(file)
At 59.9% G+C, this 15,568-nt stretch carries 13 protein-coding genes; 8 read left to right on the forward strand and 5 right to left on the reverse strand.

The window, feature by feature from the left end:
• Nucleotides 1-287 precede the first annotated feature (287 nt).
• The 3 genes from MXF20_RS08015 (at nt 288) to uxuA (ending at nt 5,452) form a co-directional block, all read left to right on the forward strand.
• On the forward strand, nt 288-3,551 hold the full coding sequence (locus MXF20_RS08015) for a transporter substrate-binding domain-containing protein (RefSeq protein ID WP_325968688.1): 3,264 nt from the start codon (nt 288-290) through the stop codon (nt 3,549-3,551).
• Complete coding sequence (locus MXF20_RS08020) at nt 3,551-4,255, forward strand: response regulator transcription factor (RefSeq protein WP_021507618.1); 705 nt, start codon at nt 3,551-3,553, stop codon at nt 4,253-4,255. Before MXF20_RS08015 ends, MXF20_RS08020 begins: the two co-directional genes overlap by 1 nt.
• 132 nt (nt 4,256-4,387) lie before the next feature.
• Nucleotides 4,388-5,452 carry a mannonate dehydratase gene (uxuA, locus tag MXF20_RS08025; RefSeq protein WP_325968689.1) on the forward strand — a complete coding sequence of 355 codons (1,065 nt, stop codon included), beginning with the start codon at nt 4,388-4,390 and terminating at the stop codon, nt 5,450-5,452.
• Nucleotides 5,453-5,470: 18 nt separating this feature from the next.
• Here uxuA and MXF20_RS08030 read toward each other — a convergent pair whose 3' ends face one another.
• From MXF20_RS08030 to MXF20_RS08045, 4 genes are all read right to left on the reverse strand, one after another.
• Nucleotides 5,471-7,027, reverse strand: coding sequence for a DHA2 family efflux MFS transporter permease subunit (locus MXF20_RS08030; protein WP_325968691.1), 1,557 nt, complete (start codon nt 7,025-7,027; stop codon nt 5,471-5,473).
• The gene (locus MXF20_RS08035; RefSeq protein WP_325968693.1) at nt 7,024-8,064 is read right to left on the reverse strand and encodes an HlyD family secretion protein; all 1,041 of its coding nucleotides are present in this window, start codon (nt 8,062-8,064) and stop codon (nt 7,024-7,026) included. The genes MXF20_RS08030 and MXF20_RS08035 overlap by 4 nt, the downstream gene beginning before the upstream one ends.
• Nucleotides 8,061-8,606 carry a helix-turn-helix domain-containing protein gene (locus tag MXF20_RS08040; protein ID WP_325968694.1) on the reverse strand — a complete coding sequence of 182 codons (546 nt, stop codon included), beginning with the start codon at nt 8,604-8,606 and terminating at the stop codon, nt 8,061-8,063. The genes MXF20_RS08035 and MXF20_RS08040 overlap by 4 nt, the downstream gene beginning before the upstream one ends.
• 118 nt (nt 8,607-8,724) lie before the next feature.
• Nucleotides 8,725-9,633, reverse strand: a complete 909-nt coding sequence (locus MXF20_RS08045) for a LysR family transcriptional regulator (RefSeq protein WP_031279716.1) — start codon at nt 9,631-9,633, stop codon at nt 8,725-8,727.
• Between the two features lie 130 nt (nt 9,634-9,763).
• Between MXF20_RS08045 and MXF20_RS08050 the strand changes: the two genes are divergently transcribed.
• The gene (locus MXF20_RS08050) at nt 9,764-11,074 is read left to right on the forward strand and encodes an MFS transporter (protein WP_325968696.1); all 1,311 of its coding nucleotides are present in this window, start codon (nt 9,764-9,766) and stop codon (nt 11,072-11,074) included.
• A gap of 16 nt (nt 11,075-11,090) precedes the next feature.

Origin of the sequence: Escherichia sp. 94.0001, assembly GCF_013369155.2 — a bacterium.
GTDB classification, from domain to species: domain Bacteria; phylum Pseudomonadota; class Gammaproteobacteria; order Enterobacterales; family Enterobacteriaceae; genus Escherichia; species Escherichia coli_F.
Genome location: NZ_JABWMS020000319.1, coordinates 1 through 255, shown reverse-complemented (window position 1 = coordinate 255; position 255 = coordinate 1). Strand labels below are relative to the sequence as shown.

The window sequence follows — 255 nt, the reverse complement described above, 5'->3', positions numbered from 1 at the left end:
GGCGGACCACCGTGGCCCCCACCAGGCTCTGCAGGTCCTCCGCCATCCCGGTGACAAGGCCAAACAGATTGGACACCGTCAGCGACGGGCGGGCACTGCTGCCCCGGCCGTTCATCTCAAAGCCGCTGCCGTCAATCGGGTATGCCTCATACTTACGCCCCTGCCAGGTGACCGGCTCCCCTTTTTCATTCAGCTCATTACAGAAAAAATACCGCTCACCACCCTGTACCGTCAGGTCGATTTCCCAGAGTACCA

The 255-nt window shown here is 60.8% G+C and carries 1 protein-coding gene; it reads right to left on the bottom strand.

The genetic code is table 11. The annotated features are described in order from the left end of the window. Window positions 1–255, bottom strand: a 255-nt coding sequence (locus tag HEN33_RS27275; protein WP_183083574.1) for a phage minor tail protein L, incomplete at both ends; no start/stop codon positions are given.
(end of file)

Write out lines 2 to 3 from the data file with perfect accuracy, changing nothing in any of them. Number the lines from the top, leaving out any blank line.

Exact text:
The window, feature by feature from the left end:
• Nucleotides 1-287 precede the first annotated feature (287 nt).